RESTON, Va., April 16, 2018 /PRNewswire/ — The following is by Dr. Turner Nashe, Jr., Senior Vice President of Education Services at GTL:
GTL is changing the face of corrections through education. Learn how innovative new technology can be utilized to save the taxpayers while simultaneously helping those who were incarcerated to gain life skills necessary to gain meaningful employment to reduce their chances of returning to jail.
Prison reform discussions include many topics, but one of the key components centers around lowering recidivism rates and the question of whether education and rehabilitation programs really have a positive impact on inmates. Studies have repeatedly shown that increasing education initiatives within prisons leads to lower recidivism rates, saving taxpayers millions of dollars. The RAND Corporation found that for every dollar spent on education, between four and five dollars are saved because of lower reincarceration costs.
A National Institute of Justice study reported that more than 67% of released prisoners are rearrested within three years of their release. The cycle of arrest, incarceration, and release is very costly for the taxpayer. Fortunately, there are solutions for providing inmate education and reducing reincarceration costs.
GTL’s inmate tablet technology has stood out as a leading solution for increasing rehabilitation and security and reducing recidivism rates nationwide. Tablets provide educational tools to inmates in a more efficient, effective, and secure manner. GTL’s Inspire inmate tablets provide a learning management system, over 165 thousand pieces of educational content, educational videos, access to a law library, eBooks, and much more. When used in tandem with programs at the state and local level, tablets can make a real difference in inmates’ lives.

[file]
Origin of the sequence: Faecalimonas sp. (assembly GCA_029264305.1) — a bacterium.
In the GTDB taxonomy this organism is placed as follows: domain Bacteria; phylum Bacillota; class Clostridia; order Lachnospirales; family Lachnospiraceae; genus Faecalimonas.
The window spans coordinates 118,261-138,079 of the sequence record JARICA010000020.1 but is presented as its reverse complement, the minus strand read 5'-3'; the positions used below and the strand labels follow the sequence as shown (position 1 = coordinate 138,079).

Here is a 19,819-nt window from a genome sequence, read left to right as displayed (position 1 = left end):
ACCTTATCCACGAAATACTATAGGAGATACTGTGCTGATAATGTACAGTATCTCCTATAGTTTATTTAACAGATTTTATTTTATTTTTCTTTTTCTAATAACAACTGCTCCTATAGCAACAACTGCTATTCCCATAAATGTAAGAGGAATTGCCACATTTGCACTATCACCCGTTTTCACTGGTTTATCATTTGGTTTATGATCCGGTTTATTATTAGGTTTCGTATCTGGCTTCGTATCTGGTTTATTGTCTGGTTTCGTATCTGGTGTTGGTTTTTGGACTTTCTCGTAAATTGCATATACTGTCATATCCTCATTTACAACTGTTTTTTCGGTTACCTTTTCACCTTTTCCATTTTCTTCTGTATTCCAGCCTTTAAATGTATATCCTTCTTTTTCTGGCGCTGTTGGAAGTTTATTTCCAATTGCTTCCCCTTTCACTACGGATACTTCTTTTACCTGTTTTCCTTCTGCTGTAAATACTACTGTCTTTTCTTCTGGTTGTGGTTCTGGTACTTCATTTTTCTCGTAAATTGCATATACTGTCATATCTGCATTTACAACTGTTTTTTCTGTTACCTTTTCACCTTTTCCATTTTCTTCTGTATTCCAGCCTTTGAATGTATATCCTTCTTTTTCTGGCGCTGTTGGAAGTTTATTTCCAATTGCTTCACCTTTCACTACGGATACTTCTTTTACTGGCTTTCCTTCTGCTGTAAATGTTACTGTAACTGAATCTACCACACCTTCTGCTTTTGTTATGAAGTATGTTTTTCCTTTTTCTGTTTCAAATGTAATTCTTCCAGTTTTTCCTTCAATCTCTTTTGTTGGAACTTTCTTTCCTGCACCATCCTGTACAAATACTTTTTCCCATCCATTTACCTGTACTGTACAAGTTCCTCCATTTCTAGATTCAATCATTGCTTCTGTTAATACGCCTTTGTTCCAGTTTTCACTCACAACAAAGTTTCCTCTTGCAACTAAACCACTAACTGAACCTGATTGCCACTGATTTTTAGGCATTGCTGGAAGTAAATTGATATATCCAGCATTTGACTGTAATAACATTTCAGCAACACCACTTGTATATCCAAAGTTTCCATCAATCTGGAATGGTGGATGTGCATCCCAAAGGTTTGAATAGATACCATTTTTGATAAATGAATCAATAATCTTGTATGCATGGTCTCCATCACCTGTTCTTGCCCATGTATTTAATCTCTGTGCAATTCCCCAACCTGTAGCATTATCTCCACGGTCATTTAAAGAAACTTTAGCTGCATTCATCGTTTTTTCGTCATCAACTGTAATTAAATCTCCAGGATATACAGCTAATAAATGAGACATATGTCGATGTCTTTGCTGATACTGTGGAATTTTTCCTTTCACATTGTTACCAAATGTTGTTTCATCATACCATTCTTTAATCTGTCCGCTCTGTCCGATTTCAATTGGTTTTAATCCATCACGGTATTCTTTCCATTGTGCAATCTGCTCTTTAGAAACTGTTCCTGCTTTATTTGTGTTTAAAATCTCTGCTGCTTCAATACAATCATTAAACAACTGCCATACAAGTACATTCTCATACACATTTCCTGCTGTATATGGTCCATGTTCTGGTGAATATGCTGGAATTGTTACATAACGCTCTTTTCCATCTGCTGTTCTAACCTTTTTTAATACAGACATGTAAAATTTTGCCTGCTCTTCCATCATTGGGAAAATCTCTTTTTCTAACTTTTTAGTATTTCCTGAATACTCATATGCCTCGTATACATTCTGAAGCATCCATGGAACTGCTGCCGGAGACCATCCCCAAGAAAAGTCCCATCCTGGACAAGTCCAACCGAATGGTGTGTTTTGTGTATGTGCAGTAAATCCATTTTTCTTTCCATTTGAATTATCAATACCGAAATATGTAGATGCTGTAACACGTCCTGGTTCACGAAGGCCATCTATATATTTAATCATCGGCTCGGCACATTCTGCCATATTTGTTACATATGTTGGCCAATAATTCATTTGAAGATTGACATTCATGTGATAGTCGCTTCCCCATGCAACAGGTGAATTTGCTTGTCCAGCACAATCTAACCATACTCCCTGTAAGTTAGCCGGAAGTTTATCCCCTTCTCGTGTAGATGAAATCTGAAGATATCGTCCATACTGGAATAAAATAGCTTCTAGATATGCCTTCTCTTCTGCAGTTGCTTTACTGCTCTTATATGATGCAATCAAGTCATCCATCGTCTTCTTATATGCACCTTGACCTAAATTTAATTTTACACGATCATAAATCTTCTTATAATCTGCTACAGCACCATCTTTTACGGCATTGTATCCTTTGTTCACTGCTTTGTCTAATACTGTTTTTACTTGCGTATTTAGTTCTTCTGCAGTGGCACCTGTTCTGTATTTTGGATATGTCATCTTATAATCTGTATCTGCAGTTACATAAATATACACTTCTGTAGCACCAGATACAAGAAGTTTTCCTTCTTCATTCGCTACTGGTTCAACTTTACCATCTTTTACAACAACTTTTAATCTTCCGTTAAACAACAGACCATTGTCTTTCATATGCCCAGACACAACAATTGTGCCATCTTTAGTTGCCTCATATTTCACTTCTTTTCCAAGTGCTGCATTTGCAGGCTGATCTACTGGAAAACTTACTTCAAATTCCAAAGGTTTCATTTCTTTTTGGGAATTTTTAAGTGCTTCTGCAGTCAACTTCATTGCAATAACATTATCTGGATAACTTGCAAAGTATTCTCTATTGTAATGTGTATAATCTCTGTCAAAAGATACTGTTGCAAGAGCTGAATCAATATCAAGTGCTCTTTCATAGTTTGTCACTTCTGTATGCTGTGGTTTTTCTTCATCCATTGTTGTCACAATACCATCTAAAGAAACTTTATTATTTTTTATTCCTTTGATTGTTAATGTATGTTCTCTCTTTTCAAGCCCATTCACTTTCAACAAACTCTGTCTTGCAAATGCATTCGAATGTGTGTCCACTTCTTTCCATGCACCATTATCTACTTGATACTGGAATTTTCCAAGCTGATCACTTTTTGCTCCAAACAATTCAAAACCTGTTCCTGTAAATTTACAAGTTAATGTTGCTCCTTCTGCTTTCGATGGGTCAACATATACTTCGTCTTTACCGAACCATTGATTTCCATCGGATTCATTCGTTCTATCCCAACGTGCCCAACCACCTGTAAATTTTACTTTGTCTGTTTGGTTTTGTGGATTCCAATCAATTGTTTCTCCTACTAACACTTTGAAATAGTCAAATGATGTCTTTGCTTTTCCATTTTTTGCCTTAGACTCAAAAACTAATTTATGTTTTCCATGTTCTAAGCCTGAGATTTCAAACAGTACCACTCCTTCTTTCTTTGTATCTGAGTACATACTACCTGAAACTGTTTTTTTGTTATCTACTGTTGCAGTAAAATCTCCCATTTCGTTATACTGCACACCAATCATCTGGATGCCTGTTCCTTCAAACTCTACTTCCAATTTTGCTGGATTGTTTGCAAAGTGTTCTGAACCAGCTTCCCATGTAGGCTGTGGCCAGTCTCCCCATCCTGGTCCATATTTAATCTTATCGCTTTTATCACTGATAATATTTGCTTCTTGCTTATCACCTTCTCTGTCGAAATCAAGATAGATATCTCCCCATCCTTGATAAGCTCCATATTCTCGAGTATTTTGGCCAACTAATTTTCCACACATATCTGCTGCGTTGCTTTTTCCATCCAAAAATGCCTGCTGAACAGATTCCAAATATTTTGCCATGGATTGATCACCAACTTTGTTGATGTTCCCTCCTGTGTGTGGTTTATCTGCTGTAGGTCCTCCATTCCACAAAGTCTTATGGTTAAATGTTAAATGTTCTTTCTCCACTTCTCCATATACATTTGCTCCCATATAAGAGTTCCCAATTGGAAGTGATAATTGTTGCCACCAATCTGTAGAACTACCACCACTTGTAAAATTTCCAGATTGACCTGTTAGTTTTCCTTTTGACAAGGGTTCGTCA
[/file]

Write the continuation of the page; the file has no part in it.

For example, Idaho state lawmakers passed the Justice Reinvestment Act in 2014, which invested money into rehabilitation programs for inmates instead of building new prisons. The Free2Succeed program was also implemented, pairing newly released parolees with community mentors who offered support and guidance. When the program began, the recidivism rate for prisoners was 35%. In 2017, the state found that the recidivism rate for inmates matched with a mentor was about 4%. This proves that education and rehabilitation programs work—and they work well.
Simply put, the cost of education and rehabilitation programs is far less than the cost of imprisoning inmates. While these initiatives mean investing in inmates, giving inmate the knowledge and tools to become motivated members of society in their lives outside of a correctional facility’s walls pays back several times over. It’s a situation that benefits everyone and an investment worth making.
Dr. Turner Nashe, Jr. is an entrepreneur, inventor, innovator, and recognized leader in building technology that facilitates delivery of educational and entertainment content to security sensitive industries such as correctional facilities, hospitals, and schools. His inventions have created innovative solutions for emerging eco-systems that are revolutionizing traditional approaches to the delivery of educational content within secure facilities. Dr. Nashe holds an Ed.D. in Administration and Supervision from Tennessee State University and a B.S. in Psychology from John Carroll University.
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